Coffee history - Ethiopia


Coffee history – Ethiopia: The history of coffee is interesting and varied. According to one story, the effect of coffee beans on behavior was noticed by a sheep herder from Caffa Ethiopia named Kaldi as he tended his sheep. He noticed that the sheep became hyperactive after eating the red ‘cherries’ from a certain plant when they changed pastures. He tried a few himself and was soon as overactive as his herd. The legend related that a monk happened by and scolded him for partaking of the devil’s fruits. However the monks soon discovered that this fruit from the shiny green plant could help them stay awake for their prayers.

Originally the coffee plant grew naturally in Ethiopia, but once transplanted in Arabia was monopolized by them. One early use for coffee would have little appeal today. The Galla tribe from Ethiopia would wrap coffee beans in animal fat as their only source of nutrition while raiding parties. The Turks were the first country to adopt it as a drink, often adding spices such as clove, cinnamon etc. to the brew.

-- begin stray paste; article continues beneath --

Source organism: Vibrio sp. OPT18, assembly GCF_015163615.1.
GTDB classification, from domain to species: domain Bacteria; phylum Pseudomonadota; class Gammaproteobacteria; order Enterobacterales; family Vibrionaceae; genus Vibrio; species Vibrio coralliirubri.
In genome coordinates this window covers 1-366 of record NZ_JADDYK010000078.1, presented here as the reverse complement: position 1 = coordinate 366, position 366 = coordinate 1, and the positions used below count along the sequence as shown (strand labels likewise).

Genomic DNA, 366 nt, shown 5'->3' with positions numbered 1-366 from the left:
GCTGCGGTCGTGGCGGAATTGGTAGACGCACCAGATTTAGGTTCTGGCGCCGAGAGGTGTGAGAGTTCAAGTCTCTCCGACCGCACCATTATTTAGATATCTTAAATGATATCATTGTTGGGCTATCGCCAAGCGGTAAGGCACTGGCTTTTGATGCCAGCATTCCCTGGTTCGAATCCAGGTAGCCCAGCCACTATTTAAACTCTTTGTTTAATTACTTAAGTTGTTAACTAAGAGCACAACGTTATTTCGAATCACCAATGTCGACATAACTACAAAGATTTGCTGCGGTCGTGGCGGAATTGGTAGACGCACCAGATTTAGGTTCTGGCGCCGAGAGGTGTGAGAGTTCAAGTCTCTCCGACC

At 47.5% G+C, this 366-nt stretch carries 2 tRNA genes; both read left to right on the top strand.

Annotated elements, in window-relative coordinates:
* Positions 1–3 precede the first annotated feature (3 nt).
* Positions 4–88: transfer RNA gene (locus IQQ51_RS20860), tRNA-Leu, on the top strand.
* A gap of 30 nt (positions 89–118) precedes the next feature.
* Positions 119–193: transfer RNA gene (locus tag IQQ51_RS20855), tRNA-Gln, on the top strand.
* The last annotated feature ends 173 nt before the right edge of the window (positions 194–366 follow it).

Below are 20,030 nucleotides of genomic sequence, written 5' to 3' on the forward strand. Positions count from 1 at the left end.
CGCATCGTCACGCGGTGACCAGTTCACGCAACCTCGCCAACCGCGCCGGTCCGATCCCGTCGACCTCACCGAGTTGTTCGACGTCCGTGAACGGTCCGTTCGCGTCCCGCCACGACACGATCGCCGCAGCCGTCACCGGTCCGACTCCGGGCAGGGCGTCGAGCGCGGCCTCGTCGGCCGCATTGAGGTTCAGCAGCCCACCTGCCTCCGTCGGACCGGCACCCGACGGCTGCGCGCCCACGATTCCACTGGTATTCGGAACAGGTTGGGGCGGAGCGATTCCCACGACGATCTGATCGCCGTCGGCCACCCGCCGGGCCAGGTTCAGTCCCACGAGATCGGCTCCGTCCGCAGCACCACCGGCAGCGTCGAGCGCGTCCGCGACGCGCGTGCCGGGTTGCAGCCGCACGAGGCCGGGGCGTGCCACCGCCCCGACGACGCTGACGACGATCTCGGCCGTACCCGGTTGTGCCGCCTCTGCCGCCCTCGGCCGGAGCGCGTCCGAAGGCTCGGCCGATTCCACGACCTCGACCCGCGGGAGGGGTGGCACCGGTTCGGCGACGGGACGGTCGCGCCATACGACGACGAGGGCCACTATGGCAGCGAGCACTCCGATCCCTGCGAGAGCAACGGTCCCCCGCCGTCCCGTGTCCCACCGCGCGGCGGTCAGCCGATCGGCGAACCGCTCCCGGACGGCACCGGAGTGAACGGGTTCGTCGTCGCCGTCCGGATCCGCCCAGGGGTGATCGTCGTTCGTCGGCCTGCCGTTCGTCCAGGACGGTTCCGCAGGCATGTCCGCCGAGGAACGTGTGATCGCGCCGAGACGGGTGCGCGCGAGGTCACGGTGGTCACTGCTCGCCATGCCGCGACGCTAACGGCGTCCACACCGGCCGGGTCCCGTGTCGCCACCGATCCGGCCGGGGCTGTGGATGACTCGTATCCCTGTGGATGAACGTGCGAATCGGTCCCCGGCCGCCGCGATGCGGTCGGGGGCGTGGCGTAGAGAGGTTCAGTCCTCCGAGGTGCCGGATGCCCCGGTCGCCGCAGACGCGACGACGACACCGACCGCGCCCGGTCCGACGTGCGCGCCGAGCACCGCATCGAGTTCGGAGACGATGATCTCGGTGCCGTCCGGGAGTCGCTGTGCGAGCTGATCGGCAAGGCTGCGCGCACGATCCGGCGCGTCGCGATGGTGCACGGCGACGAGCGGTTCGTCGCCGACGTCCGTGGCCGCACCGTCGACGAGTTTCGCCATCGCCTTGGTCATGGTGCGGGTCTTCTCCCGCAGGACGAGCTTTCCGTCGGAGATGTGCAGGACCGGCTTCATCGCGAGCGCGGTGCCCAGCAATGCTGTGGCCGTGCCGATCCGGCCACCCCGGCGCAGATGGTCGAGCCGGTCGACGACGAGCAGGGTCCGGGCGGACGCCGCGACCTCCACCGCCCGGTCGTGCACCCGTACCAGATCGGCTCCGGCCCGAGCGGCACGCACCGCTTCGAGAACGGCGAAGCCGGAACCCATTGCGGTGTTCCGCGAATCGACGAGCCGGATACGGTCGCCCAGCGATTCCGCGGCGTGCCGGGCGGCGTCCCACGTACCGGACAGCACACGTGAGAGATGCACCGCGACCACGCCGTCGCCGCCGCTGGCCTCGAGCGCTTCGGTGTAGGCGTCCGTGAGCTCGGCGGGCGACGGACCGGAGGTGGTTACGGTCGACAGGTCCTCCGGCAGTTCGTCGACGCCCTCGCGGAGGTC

Coffee was introduced much later to countries beyond Arabia whose inhabitants believed it to be a delicacy and guarded its secret as if they were top secret military plans. Transportation of the plant out of the Muslim nations was forbidden by the government. The actual spread of coffee was started illegally.

Coffee was believed by some Christians to be the devil’s drink. Pope Vincent III heard this and decided to taste it before he banished it. He enjoyed it so much that he baptized it, saying coffee is so delicious that it would be a pity to let the infidels have exclusive use of it. - Coffee history - Ethiopia